Summer of McGee Marathon — 7: ‘Pale Gray for Guilt’ is just plain good fun


The ninth of John D. MacDonald’s Travis McGee books is solid upper-shelf fun. I would not count it among true top-shelf Trav (Blue, Gold, Orange), but neither is it no-brand happy hour swill McGee either (Pink, Yellow, Amber).

No, Gray (published in 1968) rests among those other deservedly revered titles in the series which I thoroughly enjoyed and recommend to anyone even slightly more than casually interested in the character: Purple and Red.


This is one of the more personal cases McGee’s become involved in (in the best possible way, in that regard it reminded me of Gold).

A friend and former football pal of McGee’s is having business trouble, trouble which seems to get inordinately worse the more adamantly he refuses to sell his mid-sized marina business to a group of shady property developers (oh, how MacDonald hates those shady property developers).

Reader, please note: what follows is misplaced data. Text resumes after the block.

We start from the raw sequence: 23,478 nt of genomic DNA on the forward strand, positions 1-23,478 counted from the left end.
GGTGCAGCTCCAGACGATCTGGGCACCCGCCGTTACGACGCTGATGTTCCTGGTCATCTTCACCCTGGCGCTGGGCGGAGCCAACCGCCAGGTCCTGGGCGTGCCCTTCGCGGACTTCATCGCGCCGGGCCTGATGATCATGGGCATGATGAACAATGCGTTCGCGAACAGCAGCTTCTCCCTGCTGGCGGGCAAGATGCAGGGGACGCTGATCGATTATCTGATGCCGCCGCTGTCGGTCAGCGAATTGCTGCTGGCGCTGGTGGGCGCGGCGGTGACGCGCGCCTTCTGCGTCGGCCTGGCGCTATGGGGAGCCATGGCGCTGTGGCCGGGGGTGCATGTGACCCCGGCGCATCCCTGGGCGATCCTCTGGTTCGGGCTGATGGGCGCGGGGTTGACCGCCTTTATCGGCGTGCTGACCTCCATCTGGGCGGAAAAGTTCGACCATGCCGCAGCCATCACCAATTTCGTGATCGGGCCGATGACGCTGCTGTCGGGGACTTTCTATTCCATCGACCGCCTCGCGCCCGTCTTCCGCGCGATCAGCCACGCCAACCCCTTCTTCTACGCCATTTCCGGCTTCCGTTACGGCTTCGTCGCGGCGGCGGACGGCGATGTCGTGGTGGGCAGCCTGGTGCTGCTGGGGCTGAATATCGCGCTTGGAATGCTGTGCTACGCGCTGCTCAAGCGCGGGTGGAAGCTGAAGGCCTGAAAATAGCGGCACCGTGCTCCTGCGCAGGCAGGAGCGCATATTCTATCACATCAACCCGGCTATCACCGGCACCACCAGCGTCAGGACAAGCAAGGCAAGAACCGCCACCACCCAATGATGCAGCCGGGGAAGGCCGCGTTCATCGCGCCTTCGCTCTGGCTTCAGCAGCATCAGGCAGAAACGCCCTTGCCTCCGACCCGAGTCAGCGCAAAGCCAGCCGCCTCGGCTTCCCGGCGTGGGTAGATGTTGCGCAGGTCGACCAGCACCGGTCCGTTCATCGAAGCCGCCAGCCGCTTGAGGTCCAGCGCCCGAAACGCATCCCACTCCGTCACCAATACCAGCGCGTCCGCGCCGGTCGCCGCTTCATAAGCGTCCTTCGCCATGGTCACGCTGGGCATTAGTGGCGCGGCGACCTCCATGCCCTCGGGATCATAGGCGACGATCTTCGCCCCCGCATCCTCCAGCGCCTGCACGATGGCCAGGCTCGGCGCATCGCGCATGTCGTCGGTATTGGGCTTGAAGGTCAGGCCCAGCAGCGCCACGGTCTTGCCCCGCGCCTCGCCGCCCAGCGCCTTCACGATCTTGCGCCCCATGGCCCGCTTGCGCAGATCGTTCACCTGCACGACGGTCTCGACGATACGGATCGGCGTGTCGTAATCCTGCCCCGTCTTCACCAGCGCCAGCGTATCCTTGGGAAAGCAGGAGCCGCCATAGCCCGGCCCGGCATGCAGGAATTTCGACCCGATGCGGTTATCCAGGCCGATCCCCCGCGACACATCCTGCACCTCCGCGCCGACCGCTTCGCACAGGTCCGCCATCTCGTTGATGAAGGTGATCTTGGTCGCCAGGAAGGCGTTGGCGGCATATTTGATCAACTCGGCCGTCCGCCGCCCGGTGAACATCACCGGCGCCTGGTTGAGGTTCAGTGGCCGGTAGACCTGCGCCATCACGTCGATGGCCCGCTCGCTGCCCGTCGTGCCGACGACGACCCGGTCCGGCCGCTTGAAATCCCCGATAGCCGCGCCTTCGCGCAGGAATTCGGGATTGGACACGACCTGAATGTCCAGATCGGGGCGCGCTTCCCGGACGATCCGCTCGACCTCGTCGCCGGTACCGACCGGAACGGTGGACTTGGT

Quickly, things get out of hand and the guy (the wonderfully named Tush Bannon) not only goes bankrupt, but also he gets evicted and soon ends up dead under mysterious circumstances. Of course, McGee leaps into action to prove his friend was murdered and make as much trouble as possible for the guilty.


Meyer features heavily in this one, which is always good for bonus points in my scorebook. And although there were times when I didn’t totally understand the whole “stock market fraud” subplot, it comes together well enough to make the exact details irrelevant. 

Also of note regarding this title is the introduction of (the also wonderfully named) Puss Killian, who I am given to understand will be, much like Chookie, a returning woman in McGee’s life — though one with supposedly much greater personal significance. 

Indeed, everybody’s favorite salvage consultant seemed pretty hung up on Puss. A nice touch of genuine pathos from a main character who can come across as a bit too removed and detached at times, in my opinion. 


Yes, overall this was a thoroughly enjoyable installment and one I highly recommend. 


Now, on to “The Girl in the Plain Brown Wrapper” as this Summer of McGee Marathon continues…


Summer of McGee Marathon — 6: ‘Amber’ and ‘Yellow’ do not mix (for me)

Two perfectly passable entries in John D. MacDonald’s Travis McGee series, neither “Darker than Amber” nor “One Fearful Yellow Eye” (the seventh and eighth installments, respectively) made especially great impressions on me. 

2 5